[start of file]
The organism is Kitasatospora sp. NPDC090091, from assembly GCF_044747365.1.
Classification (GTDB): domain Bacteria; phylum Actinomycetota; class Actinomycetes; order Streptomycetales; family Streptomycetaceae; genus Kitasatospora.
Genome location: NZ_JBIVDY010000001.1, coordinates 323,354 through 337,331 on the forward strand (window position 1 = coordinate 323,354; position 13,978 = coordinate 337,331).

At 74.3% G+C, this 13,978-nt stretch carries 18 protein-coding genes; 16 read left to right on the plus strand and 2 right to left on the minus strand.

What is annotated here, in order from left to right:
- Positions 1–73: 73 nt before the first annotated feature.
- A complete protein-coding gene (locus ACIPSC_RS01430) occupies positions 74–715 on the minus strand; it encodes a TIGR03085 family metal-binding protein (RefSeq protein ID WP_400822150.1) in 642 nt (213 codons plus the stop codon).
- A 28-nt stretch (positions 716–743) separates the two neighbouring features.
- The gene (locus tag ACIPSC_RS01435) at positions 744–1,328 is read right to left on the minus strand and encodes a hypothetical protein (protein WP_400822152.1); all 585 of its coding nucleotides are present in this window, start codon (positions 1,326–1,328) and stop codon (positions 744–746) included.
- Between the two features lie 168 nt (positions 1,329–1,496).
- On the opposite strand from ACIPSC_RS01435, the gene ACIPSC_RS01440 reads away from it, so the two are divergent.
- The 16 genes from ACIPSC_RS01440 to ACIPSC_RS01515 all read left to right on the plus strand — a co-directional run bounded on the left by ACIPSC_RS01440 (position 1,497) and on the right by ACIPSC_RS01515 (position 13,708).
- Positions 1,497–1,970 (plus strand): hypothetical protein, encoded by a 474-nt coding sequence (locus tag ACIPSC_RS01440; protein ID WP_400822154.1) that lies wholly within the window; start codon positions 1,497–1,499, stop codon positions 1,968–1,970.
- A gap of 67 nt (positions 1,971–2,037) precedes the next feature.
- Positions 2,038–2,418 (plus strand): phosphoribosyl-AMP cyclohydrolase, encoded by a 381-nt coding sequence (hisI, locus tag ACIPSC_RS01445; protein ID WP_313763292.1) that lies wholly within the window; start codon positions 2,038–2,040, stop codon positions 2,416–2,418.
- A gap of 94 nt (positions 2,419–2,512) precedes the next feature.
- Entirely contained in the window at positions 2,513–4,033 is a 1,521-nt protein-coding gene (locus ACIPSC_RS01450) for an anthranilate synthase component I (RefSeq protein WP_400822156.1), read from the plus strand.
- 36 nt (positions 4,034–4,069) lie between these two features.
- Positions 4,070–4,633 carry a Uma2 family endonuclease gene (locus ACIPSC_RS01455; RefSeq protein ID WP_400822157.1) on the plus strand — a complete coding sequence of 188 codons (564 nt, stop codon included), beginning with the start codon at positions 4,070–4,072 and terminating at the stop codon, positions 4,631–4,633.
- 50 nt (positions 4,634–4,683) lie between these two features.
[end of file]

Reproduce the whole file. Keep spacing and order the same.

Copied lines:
The organism is Kitasatospora sp. NPDC090091, from assembly GCF_044747365.1.
Classification (GTDB): domain Bacteria; phylum Actinomycetota; class Actinomycetes; order Streptomycetales; family Streptomycetaceae; genus Kitasatospora.
Genome location: NZ_JBIVDY010000001.1, coordinates 323,354 through 337,331 on the forward strand (window position 1 = coordinate 323,354; position 13,978 = coordinate 337,331).

At 74.3% G+C, this 13,978-nt stretch carries 18 protein-coding genes; 16 read left to right on the plus strand and 2 right to left on the minus strand.

What is annotated here, in order from left to right:
- Positions 1–73: 73 nt before the first annotated feature.
- A complete protein-coding gene (locus ACIPSC_RS01430) occupies positions 74–715 on the minus strand; it encodes a TIGR03085 family metal-binding protein (RefSeq protein ID WP_400822150.1) in 642 nt (213 codons plus the stop codon).
- A 28-nt stretch (positions 716–743) separates the two neighbouring features.
- The gene (locus tag ACIPSC_RS01435) at positions 744–1,328 is read right to left on the minus strand and encodes a hypothetical protein (protein WP_400822152.1); all 585 of its coding nucleotides are present in this window, start codon (positions 1,326–1,328) and stop codon (positions 744–746) included.
- Between the two features lie 168 nt (positions 1,329–1,496).
- On the opposite strand from ACIPSC_RS01435, the gene ACIPSC_RS01440 reads away from it, so the two are divergent.
- The 16 genes from ACIPSC_RS01440 to ACIPSC_RS01515 all read left to right on the plus strand — a co-directional run bounded on the left by ACIPSC_RS01440 (position 1,497) and on the right by ACIPSC_RS01515 (position 13,708).
- Positions 1,497–1,970 (plus strand): hypothetical protein, encoded by a 474-nt coding sequence (locus tag ACIPSC_RS01440; protein ID WP_400822154.1) that lies wholly within the window; start codon positions 1,497–1,499, stop codon positions 1,968–1,970.
- A gap of 67 nt (positions 1,971–2,037) precedes the next feature.
- Positions 2,038–2,418 (plus strand): phosphoribosyl-AMP cyclohydrolase, encoded by a 381-nt coding sequence (hisI, locus tag ACIPSC_RS01445; protein ID WP_313763292.1) that lies wholly within the window; start codon positions 2,038–2,040, stop codon positions 2,416–2,418.
- A gap of 94 nt (positions 2,419–2,512) precedes the next feature.
- Entirely contained in the window at positions 2,513–4,033 is a 1,521-nt protein-coding gene (locus ACIPSC_RS01450) for an anthranilate synthase component I (RefSeq protein WP_400822156.1), read from the plus strand.
- 36 nt (positions 4,034–4,069) lie between these two features.
- Positions 4,070–4,633 carry a Uma2 family endonuclease gene (locus ACIPSC_RS01455; RefSeq protein ID WP_400822157.1) on the plus strand — a complete coding sequence of 188 codons (564 nt, stop codon included), beginning with the start codon at positions 4,070–4,072 and terminating at the stop codon, positions 4,631–4,633.
- 50 nt (positions 4,634–4,683) lie between these two features.